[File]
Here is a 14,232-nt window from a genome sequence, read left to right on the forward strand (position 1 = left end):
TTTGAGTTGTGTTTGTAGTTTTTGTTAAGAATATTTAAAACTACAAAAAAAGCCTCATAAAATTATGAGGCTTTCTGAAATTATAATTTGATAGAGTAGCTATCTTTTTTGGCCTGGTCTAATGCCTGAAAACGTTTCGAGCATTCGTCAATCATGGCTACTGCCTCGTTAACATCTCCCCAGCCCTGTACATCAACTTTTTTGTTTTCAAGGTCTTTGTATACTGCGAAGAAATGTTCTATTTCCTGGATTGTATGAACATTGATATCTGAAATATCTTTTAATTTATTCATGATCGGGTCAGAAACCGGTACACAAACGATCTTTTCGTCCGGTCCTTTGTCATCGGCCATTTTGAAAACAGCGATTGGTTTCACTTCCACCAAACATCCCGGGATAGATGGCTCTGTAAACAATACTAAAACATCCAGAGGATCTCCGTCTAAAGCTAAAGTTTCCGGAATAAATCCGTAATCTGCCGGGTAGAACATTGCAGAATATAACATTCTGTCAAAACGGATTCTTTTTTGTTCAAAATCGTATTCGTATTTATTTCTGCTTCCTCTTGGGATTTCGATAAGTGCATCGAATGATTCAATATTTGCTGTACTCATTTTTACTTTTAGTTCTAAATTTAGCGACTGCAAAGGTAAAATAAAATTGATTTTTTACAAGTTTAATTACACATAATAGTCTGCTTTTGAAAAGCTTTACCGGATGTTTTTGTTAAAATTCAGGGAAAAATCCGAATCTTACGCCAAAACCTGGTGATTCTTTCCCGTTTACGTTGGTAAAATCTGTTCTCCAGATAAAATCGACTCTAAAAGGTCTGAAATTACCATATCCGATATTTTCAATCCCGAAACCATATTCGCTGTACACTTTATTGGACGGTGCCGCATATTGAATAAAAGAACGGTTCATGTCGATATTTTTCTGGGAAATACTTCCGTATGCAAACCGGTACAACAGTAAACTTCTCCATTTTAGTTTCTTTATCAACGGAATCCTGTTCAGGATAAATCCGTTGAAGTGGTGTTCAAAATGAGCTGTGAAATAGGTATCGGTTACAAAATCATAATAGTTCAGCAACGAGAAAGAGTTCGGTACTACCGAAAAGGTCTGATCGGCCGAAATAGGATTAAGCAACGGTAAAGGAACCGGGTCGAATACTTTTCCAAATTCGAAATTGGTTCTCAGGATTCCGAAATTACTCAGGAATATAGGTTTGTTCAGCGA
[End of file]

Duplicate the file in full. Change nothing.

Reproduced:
Here is a 14,232-nt window from a genome sequence, read left to right on the forward strand (position 1 = left end):
TTTGAGTTGTGTTTGTAGTTTTTGTTAAGAATATTTAAAACTACAAAAAAAGCCTCATAAAATTATGAGGCTTTCTGAAATTATAATTTGATAGAGTAGCTATCTTTTTTGGCCTGGTCTAATGCCTGAAAACGTTTCGAGCATTCGTCAATCATGGCTACTGCCTCGTTAACATCTCCCCAGCCCTGTACATCAACTTTTTTGTTTTCAAGGTCTTTGTATACTGCGAAGAAATGTTCTATTTCCTGGATTGTATGAACATTGATATCTGAAATATCTTTTAATTTATTCATGATCGGGTCAGAAACCGGTACACAAACGATCTTTTCGTCCGGTCCTTTGTCATCGGCCATTTTGAAAACAGCGATTGGTTTCACTTCCACCAAACATCCCGGGATAGATGGCTCTGTAAACAATACTAAAACATCCAGAGGATCTCCGTCTAAAGCTAAAGTTTCCGGAATAAATCCGTAATCTGCCGGGTAGAACATTGCAGAATATAACATTCTGTCAAAACGGATTCTTTTTTGTTCAAAATCGTATTCGTATTTATTTCTGCTTCCTCTTGGGATTTCGATAAGTGCATCGAATGATTCAATATTTGCTGTACTCATTTTTACTTTTAGTTCTAAATTTAGCGACTGCAAAGGTAAAATAAAATTGATTTTTTACAAGTTTAATTACACATAATAGTCTGCTTTTGAAAAGCTTTACCGGATGTTTTTGTTAAAATTCAGGGAAAAATCCGAATCTTACGCCAAAACCTGGTGATTCTTTCCCGTTTACGTTGGTAAAATCTGTTCTCCAGATAAAATCGACTCTAAAAGGTCTGAAATTACCATATCCGATATTTTCAATCCCGAAACCATATTCGCTGTACACTTTATTGGACGGTGCCGCATATTGAATAAAAGAACGGTTCATGTCGATATTTTTCTGGGAAATACTTCCGTATGCAAACCGGTACAACAGTAAACTTCTCCATTTTAGTTTCTTTATCAACGGAATCCTGTTCAGGATAAATCCGTTGAAGTGGTGTTCAAAATGAGCTGTGAAATAGGTATCGGTTACAAAATCATAATAGTTCAGCAACGAGAAAGAGTTCGGTACTACCGAAAAGGTCTGATCGGCCGAAATAGGATTAAGCAACGGTAAAGGAACCGGGTCGAATACTTTTCCAAATTCGAAATTGGTTCTCAGGATTCCGAAATTACTCAGGAATATAGGTTTGTTCAGCGA